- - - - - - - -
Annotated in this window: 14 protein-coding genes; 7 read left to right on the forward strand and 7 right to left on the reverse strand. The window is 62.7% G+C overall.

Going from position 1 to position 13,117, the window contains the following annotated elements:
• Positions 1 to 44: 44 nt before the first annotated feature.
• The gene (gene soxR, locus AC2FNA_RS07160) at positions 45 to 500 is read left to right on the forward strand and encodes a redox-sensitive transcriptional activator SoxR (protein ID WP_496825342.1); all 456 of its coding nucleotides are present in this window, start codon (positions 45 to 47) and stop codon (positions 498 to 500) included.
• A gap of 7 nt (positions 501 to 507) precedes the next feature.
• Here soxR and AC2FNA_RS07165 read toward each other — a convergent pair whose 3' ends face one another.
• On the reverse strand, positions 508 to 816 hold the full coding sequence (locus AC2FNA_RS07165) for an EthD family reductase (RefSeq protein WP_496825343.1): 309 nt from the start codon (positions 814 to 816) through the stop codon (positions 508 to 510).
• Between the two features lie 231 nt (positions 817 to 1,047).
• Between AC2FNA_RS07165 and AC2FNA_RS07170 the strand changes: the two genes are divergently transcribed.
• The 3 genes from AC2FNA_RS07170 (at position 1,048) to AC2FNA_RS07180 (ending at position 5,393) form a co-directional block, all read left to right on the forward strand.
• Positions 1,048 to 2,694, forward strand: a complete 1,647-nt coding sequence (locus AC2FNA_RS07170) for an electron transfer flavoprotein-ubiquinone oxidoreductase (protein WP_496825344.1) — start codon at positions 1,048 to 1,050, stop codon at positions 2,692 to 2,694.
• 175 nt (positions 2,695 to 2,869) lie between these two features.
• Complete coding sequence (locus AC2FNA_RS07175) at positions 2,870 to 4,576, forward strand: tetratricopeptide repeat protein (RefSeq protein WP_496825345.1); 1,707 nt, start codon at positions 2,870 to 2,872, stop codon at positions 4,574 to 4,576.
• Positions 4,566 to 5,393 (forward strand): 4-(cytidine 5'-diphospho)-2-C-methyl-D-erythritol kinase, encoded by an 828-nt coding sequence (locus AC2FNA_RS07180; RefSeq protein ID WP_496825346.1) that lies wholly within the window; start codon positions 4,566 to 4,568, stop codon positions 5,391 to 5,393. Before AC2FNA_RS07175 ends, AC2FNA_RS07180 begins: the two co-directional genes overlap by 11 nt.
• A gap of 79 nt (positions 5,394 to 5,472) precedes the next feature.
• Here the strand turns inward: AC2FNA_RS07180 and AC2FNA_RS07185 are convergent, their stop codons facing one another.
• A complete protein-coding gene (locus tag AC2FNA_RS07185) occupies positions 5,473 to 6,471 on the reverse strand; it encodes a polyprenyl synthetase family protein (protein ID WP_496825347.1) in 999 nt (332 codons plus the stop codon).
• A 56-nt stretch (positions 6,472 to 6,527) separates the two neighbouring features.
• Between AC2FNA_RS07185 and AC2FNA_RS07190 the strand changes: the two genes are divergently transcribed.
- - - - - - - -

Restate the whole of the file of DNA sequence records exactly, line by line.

Annotated in this window: 14 protein-coding genes; 7 read left to right on the forward strand and 7 right to left on the reverse strand. The window is 62.7% G+C overall.

Going from position 1 to position 13,117, the window contains the following annotated elements:
• Positions 1 to 44: 44 nt before the first annotated feature.
• The gene (gene soxR, locus AC2FNA_RS07160) at positions 45 to 500 is read left to right on the forward strand and encodes a redox-sensitive transcriptional activator SoxR (protein ID WP_496825342.1); all 456 of its coding nucleotides are present in this window, start codon (positions 45 to 47) and stop codon (positions 498 to 500) included.
• A gap of 7 nt (positions 501 to 507) precedes the next feature.
• Here soxR and AC2FNA_RS07165 read toward each other — a convergent pair whose 3' ends face one another.
• On the reverse strand, positions 508 to 816 hold the full coding sequence (locus AC2FNA_RS07165) for an EthD family reductase (RefSeq protein WP_496825343.1): 309 nt from the start codon (positions 814 to 816) through the stop codon (positions 508 to 510).
• Between the two features lie 231 nt (positions 817 to 1,047).
• Between AC2FNA_RS07165 and AC2FNA_RS07170 the strand changes: the two genes are divergently transcribed.
• The 3 genes from AC2FNA_RS07170 (at position 1,048) to AC2FNA_RS07180 (ending at position 5,393) form a co-directional block, all read left to right on the forward strand.
• Positions 1,048 to 2,694, forward strand: a complete 1,647-nt coding sequence (locus AC2FNA_RS07170) for an electron transfer flavoprotein-ubiquinone oxidoreductase (protein WP_496825344.1) — start codon at positions 1,048 to 1,050, stop codon at positions 2,692 to 2,694.
• 175 nt (positions 2,695 to 2,869) lie between these two features.
• Complete coding sequence (locus AC2FNA_RS07175) at positions 2,870 to 4,576, forward strand: tetratricopeptide repeat protein (RefSeq protein WP_496825345.1); 1,707 nt, start codon at positions 2,870 to 2,872, stop codon at positions 4,574 to 4,576.
• Positions 4,566 to 5,393 (forward strand): 4-(cytidine 5'-diphospho)-2-C-methyl-D-erythritol kinase, encoded by an 828-nt coding sequence (locus AC2FNA_RS07180; RefSeq protein ID WP_496825346.1) that lies wholly within the window; start codon positions 4,566 to 4,568, stop codon positions 5,391 to 5,393. Before AC2FNA_RS07175 ends, AC2FNA_RS07180 begins: the two co-directional genes overlap by 11 nt.
• A gap of 79 nt (positions 5,394 to 5,472) precedes the next feature.
• Here the strand turns inward: AC2FNA_RS07180 and AC2FNA_RS07185 are convergent, their stop codons facing one another.
• A complete protein-coding gene (locus tag AC2FNA_RS07185) occupies positions 5,473 to 6,471 on the reverse strand; it encodes a polyprenyl synthetase family protein (protein ID WP_496825347.1) in 999 nt (332 codons plus the stop codon).
• A 56-nt stretch (positions 6,472 to 6,527) separates the two neighbouring features.
• Between AC2FNA_RS07185 and AC2FNA_RS07190 the strand changes: the two genes are divergently transcribed.